Wednesday, December 10, 2008

Photo social bookmarks

I'm not 100% sure why Digg or another social bookmarking site can't do this but I found this on iLibrarian and had to post a link to it. Basically the New York Times had an article about some sites that do for images what Digg and the rest do for websites. It's worth checking out.

Thursday, December 04, 2008

My Dewey number

Helene Blowers posted this from the CML Learn and Play program.

My name gives this and it really seems to fit me.

Mary Kyle's Dewey Decimal Section:

858 Italian miscellaneous writings

Mary Kyle = 31851525 = 318+515+25 = 858

800 Literature

Literature, criticism, analysis of classic writing and mythology.

What it says about you:
You're a global, worldly person who wants to make a big impact with your actions. You have a lot to tell people and you're good at making unique observations about everyday experiences. You can notice and remember details that other people think aren't important.

Find your Dewey Decimal Section at

This is the results from my birthday and again not a bad description:

Mary Kyle's Dewey Decimal Section:

671 Metalworking & primary metal products

Mary Kyle's birthday: 7/18/1953 = 718+1953 = 2671

600 Technology

Health, agriculture, management, public relations, buildings.

What it says about you:
You are creative and inspired to make the world a better place. You can work hard on something when it catches your interest. Your friends have unique interests in common with you.

Find your Dewey Decimal Section at

Lastly my 3 digit number choice:

Mary Kyle's Dewey Decimal Section:

927 (Optional number)

900 History & Geography

Travel, biographies, ancient history, and histories of continents.

What it says about you:
You're connected to your past and value the things that have happened to you. You've had some conflicted times in your life, but they've brought you to where you are today and you don't ignore it.

Find your Dewey Decimal Section at

I was truly surprised to find that all three seem to hit highlights that make up my personality, perhaps not all but some of the most obvious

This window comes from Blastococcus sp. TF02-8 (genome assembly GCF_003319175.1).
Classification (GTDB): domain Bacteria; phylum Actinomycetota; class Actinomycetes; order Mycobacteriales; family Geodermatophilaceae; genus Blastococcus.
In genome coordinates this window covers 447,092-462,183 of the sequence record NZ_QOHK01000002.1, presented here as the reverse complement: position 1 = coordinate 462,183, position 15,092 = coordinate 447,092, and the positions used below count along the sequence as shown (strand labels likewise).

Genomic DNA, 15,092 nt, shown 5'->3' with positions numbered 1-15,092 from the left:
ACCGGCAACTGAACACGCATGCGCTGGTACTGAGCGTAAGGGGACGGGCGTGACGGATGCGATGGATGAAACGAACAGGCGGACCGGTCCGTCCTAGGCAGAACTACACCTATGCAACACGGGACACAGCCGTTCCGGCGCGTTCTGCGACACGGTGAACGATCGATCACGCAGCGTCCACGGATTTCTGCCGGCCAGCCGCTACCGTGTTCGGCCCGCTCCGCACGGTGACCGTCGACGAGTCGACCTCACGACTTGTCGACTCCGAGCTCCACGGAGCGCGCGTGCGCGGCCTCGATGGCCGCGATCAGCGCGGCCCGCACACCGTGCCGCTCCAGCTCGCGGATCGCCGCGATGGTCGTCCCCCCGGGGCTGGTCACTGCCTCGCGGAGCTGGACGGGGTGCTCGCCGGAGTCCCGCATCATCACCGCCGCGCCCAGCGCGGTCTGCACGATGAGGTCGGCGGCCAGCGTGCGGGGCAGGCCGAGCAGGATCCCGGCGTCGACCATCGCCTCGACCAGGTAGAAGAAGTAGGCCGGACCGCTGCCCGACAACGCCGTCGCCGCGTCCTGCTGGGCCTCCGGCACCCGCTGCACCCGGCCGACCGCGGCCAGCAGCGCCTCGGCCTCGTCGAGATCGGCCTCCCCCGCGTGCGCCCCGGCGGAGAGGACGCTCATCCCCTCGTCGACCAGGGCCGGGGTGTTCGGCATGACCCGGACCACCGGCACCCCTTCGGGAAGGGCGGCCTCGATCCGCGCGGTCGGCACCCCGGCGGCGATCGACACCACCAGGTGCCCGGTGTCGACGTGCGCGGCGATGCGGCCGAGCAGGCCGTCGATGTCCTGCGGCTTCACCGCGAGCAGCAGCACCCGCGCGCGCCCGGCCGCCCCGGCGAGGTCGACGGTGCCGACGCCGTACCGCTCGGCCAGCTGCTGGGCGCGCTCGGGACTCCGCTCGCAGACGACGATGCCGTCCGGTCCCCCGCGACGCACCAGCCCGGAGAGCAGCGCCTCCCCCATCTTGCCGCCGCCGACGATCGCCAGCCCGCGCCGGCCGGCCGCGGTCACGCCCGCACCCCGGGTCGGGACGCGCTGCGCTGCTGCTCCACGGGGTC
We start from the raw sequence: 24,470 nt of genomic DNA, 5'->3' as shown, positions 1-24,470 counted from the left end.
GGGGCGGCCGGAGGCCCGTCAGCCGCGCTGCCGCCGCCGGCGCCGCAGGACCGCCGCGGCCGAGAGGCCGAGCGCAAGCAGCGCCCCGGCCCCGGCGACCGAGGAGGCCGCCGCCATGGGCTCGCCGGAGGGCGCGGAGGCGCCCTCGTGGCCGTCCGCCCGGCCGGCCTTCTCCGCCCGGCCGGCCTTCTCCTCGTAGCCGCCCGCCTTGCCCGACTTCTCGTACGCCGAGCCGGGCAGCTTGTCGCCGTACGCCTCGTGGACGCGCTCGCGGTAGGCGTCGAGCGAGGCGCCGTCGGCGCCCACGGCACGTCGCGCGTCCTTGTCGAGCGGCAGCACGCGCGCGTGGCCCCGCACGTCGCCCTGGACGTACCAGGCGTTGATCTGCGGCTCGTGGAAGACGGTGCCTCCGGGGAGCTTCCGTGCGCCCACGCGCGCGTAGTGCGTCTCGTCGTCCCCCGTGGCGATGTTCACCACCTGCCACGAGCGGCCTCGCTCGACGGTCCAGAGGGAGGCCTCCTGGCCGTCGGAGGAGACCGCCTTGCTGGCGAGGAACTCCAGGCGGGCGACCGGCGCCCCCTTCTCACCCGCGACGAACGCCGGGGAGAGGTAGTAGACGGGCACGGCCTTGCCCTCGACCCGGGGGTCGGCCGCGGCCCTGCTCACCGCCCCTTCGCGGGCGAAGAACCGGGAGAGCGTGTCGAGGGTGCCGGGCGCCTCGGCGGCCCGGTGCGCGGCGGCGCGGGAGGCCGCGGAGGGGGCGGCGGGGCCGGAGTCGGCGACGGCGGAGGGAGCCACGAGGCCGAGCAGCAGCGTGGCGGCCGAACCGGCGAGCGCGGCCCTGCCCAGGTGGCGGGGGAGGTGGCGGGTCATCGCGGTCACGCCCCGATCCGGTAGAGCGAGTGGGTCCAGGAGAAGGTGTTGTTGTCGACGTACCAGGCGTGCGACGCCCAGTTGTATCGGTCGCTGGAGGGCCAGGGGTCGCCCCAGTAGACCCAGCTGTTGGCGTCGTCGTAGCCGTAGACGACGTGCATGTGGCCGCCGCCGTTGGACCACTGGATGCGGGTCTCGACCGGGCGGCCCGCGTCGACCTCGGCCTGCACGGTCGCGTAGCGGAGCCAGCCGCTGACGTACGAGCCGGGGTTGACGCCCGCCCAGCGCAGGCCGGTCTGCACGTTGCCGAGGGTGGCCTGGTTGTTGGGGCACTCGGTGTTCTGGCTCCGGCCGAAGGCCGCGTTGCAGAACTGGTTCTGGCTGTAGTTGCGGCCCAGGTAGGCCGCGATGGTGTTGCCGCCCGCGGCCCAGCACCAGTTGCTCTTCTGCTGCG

Wednesday, December 03, 2008

I need a new marketing strategy

Teens don't care about Open Source. I will be attempting my GIMP class again but am marketing it as just a photo editing class. Hopefully, that will draw in more people.

Thursday, September 18, 2008

Avast me hearties!

Talk Like a pirate day is here again.
I've been checking my name for this year and came up with 2.

Mary, your pirate name is
Seaman Grainne O'Malley the Green
What is YOUR pirate name?

Sunday, August 17, 2008

PLCMC Tech Summit 2008

It seems we had a great day this year.

This year I did a presentation on Open Source Software that could be used in Libraries for working with youth of all ages.

The presentation was posted to Slideshare.

It seemed to go very well and I look forward to more similar programs.

I am hoping to do a public presentation for parents and teens on Software Freedom Day, September 20th, which I will also post.

Tuesday, June 03, 2008

What is a Librarian, anyway?

I have to say a few posts grabbed my attention recently. They began with comments by a fellow library staff member and member of ALA, who does not have an MLS, MLIS, or other library degree. Lori Reed wrote about Emerging Leaders in ALA. Lori is a Library Trainer at PLCMC and highly professional, however she lacks that critical MLIS or other library degree that the program requires.

I was pleased to see one of my favorite bloggers, LibrarianinBlack was supporting Lori and she pointed out other issues for people who are don't or can't travel. Neither however, mentioned the age factor. I realize ALA are assuming that to be an Emerging Leader you are just starting your career and recently out of Library school. But there are people who didn't go to library school until later in life. I once met a former State Librarian for Colorado who got his degree at 40, I think he was 60 or 70 when I met him. Despite his rapid rise through the ranks of Librarians he would not have qualified for ALA's Emerging Leaders Programs either since they also limit to under 35.

Lori has since added a second blog on the value to the organization of non-degreed staffers.
During our new employee orientation the following question is asked, “How many of you are librarians?” A handful of people will raise their hands. The rest will squirm in their seats waiting, wondering what’s coming next. “To our customers we are all librarians” is the next thing new staff hear.With that statement you see a smile emerge and tension melt away.

I definitely think she has a point. I've worked in libraries for 22 years and 20 of those years in one system in a variety of roles. In some cases I felt a definite segregation of "Professional" vs "Paraprofessional" staff. The thing is when you work in a small location with only one person with a library degree, there just isn't always a person on hand to be the librarian if you restrict the definition to only include people with the degree. Our customers don't in fact know the difference. 10 years of my work were at just such a location. I worked in every capacity, from periodicals clerk, storyteller, shelver, reference librarian, to Manager On Duty, and on occasion cleaning up vomit. I now work in a much larger facility with several degreed Librarians and am called on to serve as Manager On Duty about once a month. I am pleased to say I have seen much less of the attitude I saw when I began working in libraries. Now more are surprised to find I don't already have the degree.